Use elements of both copywriting and content marketing to initiate a powerful, integrated marketing plan in 2015.

Most of us fall into one of two categories (a copywriter or a content marketer) so here’s how you can identify where you sit, why you’ve been missing out on customers, and how you can weave ‘the opposition’ into your work for maximum impact.

“I’m a content marketer and I’ve got loads of top notch content but very few readers – what am I doing wrong?”

Enter copywriting.

1. Address your headlines

Are your headlines punchy, enticing and rife with consumer benefits?

Even if you’re taking a more passive content approach and want to leave out the ‘salesy’ bit, you need to identify and promote a benefit to the reader. Writing killer headlines can be tricky and this is where copywriting skills come into play.

2. Actively build an online presence

To get more readers, you’ll need to build an online presence and the only way to do that is to take a more direct (copywriting) approach.

Leverage social proof in a subtle and informative way. Encourage comments on your blog, either by asking for them or including a thought provoking question at the end.

Psssst! You could even buddy up and ask a fellow blogger to get the ball rolling. Offer to return the favour by commenting on their next post.

It’s always worth mentioning any references from your PR activity to maximise leverage, e.g. “As mentioned / recommended in the Broxbourne Weekly” to help you build trust through association.

3. Call to action (CTA)

Is it clear what do you want your readers to do?

Make sure you include clear CTA’s so that your readers can subscribe to future posts or share content – fail to do this and you risk being lost in the sea of online content.

The careful integration of copywriting techniques into high quality content marketing can help you build a large, loyal audience and secure those desired conversions.

“I’m a copywriter and there’s not much I can learn from content marketing – I’m already good at getting people to read my stuff.”

Oh how wrong you are copywriter. How wrong you are.

You might be a dab hand at convincing your readers to take action but your victory will be short lived if you don’t address human interest and relevancy in your content for longer term brand building.

We’re becoming less and less of a transactional marketplace and those willing to change and adapt are the most likely to survive.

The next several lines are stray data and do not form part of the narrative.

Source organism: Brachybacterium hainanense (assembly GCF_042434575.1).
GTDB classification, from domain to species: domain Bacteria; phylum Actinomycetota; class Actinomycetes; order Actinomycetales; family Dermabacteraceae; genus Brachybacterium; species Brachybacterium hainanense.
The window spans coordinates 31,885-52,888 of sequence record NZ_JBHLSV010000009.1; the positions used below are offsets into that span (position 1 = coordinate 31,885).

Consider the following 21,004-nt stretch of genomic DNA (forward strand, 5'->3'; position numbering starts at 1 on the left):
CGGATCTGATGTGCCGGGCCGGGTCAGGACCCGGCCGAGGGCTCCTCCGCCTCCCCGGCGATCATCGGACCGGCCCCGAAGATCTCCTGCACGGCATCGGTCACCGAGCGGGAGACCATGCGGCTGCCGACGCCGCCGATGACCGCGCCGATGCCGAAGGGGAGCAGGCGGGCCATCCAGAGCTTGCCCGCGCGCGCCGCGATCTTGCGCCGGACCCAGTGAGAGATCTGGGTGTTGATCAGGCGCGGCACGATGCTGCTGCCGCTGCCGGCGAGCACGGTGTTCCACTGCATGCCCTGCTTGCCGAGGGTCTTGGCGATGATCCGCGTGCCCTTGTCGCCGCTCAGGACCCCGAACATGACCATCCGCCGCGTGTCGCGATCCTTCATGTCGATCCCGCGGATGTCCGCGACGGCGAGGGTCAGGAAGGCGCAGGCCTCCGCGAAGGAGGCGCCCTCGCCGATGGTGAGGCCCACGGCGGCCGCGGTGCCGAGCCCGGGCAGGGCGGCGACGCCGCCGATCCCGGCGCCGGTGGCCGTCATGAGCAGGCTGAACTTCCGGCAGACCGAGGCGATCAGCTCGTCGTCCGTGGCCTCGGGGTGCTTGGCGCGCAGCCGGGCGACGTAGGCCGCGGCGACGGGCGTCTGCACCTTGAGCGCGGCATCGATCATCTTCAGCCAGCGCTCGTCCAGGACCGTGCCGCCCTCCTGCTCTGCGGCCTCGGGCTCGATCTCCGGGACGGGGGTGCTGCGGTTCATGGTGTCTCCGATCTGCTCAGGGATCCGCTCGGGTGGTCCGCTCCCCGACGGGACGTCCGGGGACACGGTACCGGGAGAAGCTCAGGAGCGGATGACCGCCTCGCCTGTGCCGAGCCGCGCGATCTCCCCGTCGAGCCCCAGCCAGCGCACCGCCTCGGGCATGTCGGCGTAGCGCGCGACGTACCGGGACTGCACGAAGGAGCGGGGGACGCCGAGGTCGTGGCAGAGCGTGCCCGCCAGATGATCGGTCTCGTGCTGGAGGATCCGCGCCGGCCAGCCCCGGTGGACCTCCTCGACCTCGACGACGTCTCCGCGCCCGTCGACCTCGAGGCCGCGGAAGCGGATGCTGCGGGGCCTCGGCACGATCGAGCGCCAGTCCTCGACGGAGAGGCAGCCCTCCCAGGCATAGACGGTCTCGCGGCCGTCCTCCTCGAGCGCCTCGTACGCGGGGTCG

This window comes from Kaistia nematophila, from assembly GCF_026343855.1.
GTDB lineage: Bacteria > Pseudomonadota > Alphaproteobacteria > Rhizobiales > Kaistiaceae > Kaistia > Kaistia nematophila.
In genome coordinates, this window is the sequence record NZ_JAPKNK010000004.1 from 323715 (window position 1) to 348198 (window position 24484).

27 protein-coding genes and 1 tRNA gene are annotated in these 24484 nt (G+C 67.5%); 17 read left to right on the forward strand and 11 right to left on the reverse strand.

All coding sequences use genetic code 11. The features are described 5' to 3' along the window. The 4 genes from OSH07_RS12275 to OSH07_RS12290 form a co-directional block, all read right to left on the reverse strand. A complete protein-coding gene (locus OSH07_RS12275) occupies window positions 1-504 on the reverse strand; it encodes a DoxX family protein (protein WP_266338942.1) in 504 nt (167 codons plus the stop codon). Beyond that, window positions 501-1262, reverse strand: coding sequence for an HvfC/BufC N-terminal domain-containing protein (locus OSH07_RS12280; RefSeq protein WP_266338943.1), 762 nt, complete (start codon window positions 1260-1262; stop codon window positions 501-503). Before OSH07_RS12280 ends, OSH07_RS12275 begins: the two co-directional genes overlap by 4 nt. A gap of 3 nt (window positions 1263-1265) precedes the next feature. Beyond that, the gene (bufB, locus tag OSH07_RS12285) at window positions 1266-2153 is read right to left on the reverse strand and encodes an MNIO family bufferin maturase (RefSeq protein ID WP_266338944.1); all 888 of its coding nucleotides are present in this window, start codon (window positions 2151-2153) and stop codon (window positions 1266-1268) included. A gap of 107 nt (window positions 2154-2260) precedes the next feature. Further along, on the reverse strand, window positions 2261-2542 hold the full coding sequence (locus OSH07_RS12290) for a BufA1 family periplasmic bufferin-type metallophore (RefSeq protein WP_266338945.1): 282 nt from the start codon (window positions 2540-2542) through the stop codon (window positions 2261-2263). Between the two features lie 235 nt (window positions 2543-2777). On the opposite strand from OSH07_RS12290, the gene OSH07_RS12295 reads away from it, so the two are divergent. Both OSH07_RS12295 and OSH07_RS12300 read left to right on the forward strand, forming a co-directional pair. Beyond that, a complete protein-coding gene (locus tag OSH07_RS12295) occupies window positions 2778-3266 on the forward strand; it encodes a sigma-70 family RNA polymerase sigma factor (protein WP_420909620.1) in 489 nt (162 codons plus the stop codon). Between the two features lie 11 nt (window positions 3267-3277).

As a rule of thumb, your content should be entertaining, informative and subtly salesy – limit or eradicate self-promotional content; it’s old hat.

Here are some tips for injecting some content marketing into your copywriting:

  • Give something valuable away, just because… Build trust through the delivery of consistent, ‘precious’ information and advice in the form of free downloadable guides or articles.
  • Tell a story – an emotive approach will capture the attention of your audience and if executed purposefully and strategically, should compel them to take the desired action and stick around in the longer term
  • Don’t write ‘advertising’ copy if you want your content to be taken seriously and read thoroughly. Consider native advertising if that’s the approach you want to take.
  • Whatever you do, don’t write for search engines! Write for people. Even the search engines will ignore you if they suspect you of favouring them over your customers.
  • Make sure your content does what it says on the tin. Don’t promise an answer to a question with a cleverly constructed headline and then deliver an irrelevant, self-promotional piece. This will damage relationships.
Basically, don’t publish rubbish.

‘Stickable’ content depends on a healthy marriage of the two concepts; copywriting and content marketing.

We want to see strategically built, high quality content with a clear goal and purpose, that informs and educates – and so do your customers for that matter.

Setting Your PPC Budget – OR NOT

One of the most common pay per click (PPC) misconceptions I come into contact with is the budget capping vs cost per acquisition (CPA) approach to bidding strategy.

Can PPC seem scary if you don’t cap spend at a particular amount?

Of course it can. But if you manage the bidding process correctly (or have a decent PPC agency to do this for you), spend can be as great or as little as the business you convert.